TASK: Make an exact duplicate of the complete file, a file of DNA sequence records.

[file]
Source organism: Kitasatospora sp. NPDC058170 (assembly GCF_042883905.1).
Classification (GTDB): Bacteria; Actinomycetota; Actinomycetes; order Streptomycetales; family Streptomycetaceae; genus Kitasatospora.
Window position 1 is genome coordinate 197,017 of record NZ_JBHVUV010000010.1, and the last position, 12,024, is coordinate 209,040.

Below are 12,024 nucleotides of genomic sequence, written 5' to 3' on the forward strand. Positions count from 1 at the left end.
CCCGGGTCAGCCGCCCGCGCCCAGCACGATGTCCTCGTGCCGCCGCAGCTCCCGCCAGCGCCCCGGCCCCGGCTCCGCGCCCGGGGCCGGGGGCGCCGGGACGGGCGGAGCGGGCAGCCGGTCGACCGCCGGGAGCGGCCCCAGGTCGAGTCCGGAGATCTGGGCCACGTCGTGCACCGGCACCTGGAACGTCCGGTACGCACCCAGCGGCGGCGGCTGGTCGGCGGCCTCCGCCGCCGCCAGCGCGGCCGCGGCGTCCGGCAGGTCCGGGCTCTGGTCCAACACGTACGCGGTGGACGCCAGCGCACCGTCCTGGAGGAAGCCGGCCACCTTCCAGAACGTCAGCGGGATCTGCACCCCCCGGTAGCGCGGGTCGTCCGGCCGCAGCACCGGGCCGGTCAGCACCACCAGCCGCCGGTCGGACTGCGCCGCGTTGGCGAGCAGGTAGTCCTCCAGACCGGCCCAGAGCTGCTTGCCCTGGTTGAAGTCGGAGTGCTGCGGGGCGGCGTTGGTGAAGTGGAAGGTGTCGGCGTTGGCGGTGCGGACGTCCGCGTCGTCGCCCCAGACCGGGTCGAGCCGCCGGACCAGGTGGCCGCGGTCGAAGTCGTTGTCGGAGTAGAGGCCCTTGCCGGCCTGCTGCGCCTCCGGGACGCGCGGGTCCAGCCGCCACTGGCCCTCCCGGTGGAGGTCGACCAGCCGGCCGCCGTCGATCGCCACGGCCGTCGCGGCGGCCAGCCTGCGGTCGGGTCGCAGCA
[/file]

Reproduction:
Source organism: Kitasatospora sp. NPDC058170 (assembly GCF_042883905.1).
Classification (GTDB): Bacteria; Actinomycetota; Actinomycetes; order Streptomycetales; family Streptomycetaceae; genus Kitasatospora.
Window position 1 is genome coordinate 197,017 of record NZ_JBHVUV010000010.1, and the last position, 12,024, is coordinate 209,040.

Below are 12,024 nucleotides of genomic sequence, written 5' to 3' on the forward strand. Positions count from 1 at the left end.
CCCGGGTCAGCCGCCCGCGCCCAGCACGATGTCCTCGTGCCGCCGCAGCTCCCGCCAGCGCCCCGGCCCCGGCTCCGCGCCCGGGGCCGGGGGCGCCGGGACGGGCGGAGCGGGCAGCCGGTCGACCGCCGGGAGCGGCCCCAGGTCGAGTCCGGAGATCTGGGCCACGTCGTGCACCGGCACCTGGAACGTCCGGTACGCACCCAGCGGCGGCGGCTGGTCGGCGGCCTCCGCCGCCGCCAGCGCGGCCGCGGCGTCCGGCAGGTCCGGGCTCTGGTCCAACACGTACGCGGTGGACGCCAGCGCACCGTCCTGGAGGAAGCCGGCCACCTTCCAGAACGTCAGCGGGATCTGCACCCCCCGGTAGCGCGGGTCGTCCGGCCGCAGCACCGGGCCGGTCAGCACCACCAGCCGCCGGTCGGACTGCGCCGCGTTGGCGAGCAGGTAGTCCTCCAGACCGGCCCAGAGCTGCTTGCCCTGGTTGAAGTCGGAGTGCTGCGGGGCGGCGTTGGTGAAGTGGAAGGTGTCGGCGTTGGCGGTGCGGACGTCCGCGTCGTCGCCCCAGACCGGGTCGAGCCGCCGGACCAGGTGGCCGCGGTCGAAGTCGTTGTCGGAGTAGAGGCCCTTGCCGGCCTGCTGCGCCTCCGGGACGCGCGGGTCCAGCCGCCACTGGCCCTCCCGGTGGAGGTCGACCAGCCGGCCGCCGTCGATCGCCACGGCCGTCGCGGCGGCCAGCCTGCGGTCGGGTCGCAGCA